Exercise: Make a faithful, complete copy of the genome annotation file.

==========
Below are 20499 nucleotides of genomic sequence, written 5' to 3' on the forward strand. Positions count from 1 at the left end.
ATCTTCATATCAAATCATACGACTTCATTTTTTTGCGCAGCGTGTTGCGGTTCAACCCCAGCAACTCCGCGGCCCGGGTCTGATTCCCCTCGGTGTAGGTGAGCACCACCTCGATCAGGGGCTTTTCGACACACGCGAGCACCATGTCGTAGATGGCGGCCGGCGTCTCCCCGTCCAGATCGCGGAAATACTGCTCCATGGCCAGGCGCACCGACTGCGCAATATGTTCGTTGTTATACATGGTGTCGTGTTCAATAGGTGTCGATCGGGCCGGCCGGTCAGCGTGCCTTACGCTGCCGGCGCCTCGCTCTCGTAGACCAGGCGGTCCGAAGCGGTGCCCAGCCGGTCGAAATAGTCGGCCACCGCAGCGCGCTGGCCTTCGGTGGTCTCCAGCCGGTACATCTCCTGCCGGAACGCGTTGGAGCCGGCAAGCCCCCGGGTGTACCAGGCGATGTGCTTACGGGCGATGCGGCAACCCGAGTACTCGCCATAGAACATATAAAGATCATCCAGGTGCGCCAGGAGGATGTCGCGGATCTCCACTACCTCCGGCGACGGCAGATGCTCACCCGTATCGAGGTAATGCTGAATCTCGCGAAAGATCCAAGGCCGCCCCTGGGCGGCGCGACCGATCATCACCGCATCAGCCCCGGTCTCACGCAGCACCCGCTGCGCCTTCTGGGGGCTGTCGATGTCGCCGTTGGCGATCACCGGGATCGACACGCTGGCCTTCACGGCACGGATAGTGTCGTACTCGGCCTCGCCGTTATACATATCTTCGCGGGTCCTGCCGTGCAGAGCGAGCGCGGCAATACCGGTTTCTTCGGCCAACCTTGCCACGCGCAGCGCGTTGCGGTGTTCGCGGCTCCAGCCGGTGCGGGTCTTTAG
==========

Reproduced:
Below are 20499 nucleotides of genomic sequence, written 5' to 3' on the forward strand. Positions count from 1 at the left end.
ATCTTCATATCAAATCATACGACTTCATTTTTTTGCGCAGCGTGTTGCGGTTCAACCCCAGCAACTCCGCGGCCCGGGTCTGATTCCCCTCGGTGTAGGTGAGCACCACCTCGATCAGGGGCTTTTCGACACACGCGAGCACCATGTCGTAGATGGCGGCCGGCGTCTCCCCGTCCAGATCGCGGAAATACTGCTCCATGGCCAGGCGCACCGACTGCGCAATATGTTCGTTGTTATACATGGTGTCGTGTTCAATAGGTGTCGATCGGGCCGGCCGGTCAGCGTGCCTTACGCTGCCGGCGCCTCGCTCTCGTAGACCAGGCGGTCCGAAGCGGTGCCCAGCCGGTCGAAATAGTCGGCCACCGCAGCGCGCTGGCCTTCGGTGGTCTCCAGCCGGTACATCTCCTGCCGGAACGCGTTGGAGCCGGCAAGCCCCCGGGTGTACCAGGCGATGTGCTTACGGGCGATGCGGCAACCCGAGTACTCGCCATAGAACATATAAAGATCATCCAGGTGCGCCAGGAGGATGTCGCGGATCTCCACTACCTCCGGCGACGGCAGATGCTCACCCGTATCGAGGTAATGCTGAATCTCGCGAAAGATCCAAGGCCGCCCCTGGGCGGCGCGACCGATCATCACCGCATCAGCCCCGGTCTCACGCAGCACCCGCTGCGCCTTCTGGGGGCTGTCGATGTCGCCGTTGGCGATCACCGGGATCGACACGCTGGCCTTCACGGCACGGATAGTGTCGTACTCGGCCTCGCCGTTATACATATCTTCGCGGGTCCTGCCGTGCAGAGCGAGCGCGGCAATACCGGTTTCTTCGGCCAACCTTGCCACGCGCAGCGCGTTGCGGTGTTCGCGGCTCCAGCCGGTGCGGGTCTTTAG